Financial Learning Center
- What Are Health Savings Accounts?
- Who Can Establish an HSA?
- How Much Can Be Contributed to an HSA?
- How Do You Establish an HSA?
- Who Can Make Contributions to an HSA?
- How Are Contributions Made to an HSA?
- Can You Make Contributions to an HSA if You Are Covered under an FSA or HRA?
- Can Your Contributions Earn Interest?
- How Are Contributions Taxed?
- How Are Distributions Taxed?
- What Are Qualified Medical Expenses?
- Are Rollovers Permitted?
- What Happens to Funds Remaining in Your HSA?
At the end of the year
One of the advantages of HSAs is that, unlike FSAs, HSAs do not have a "use it or lose it" provision. You do not forfeit unused funds remaining in your account at the end of the year, and the money in the HSA can continue to accumulate tax-free for use in later years.
If you change jobs
An HSA is portable. Because the account is yours, you can keep it. If you qualify, you may continue to make contributions even if you change employers or leave the workforce.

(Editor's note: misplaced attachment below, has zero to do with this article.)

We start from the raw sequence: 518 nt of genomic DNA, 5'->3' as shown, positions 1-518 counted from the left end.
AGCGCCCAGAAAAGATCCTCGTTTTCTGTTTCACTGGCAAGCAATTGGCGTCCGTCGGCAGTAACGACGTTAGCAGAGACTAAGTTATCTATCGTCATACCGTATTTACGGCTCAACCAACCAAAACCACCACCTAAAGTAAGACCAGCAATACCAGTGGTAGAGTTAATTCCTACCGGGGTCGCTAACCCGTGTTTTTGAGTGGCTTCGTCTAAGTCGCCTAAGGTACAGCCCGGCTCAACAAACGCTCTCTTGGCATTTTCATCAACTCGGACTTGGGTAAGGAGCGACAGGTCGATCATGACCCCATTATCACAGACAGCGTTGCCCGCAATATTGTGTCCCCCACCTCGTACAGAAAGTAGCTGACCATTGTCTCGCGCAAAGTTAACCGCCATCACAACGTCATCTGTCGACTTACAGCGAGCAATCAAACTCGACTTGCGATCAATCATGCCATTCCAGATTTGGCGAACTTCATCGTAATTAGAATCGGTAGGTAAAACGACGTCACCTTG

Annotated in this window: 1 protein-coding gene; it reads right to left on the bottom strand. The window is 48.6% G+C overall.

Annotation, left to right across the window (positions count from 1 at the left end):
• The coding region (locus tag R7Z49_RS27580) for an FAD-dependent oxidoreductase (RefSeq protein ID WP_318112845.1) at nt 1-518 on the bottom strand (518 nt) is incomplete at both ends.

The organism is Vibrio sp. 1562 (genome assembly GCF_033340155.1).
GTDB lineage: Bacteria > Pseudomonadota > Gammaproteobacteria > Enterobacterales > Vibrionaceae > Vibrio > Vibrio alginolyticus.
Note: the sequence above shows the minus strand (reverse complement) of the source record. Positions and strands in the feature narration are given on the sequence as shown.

If you divorce
If all or part of your interest is transferred to your spouse as part of a divorce settlement, it will not be considered a taxable transfer, and the transferred money will continue to be treated as an HSA.
If you retire
Although you can no longer make contributions to an HSA once you reach age 65 and are enrolled in Medicare, you can take tax-free distributions from your account to pay for qualified medical expenses. You can withdraw funds from your account for non-medical purposes without owing a penalty, although the amount you withdraw will be subject to income tax.
If you die
Funds remaining in your HSA upon your death become the property of your designated beneficiary. If the designated beneficiary is your surviving spouse, he or she becomes the account holder and the account remains an HSA. Distributions will continue to be tax-free when used for qualified medical expenses. If the beneficiary is anyone other than your surviving spouse, the account ceases to be an HSA as of the day of your death. Your non-spouse beneficiary must include in his or her gross income the fair market value of your HSA account at your date of death (less any amounts paid from your HSA for your qualified medical expenses, if paid within one year after your death.)
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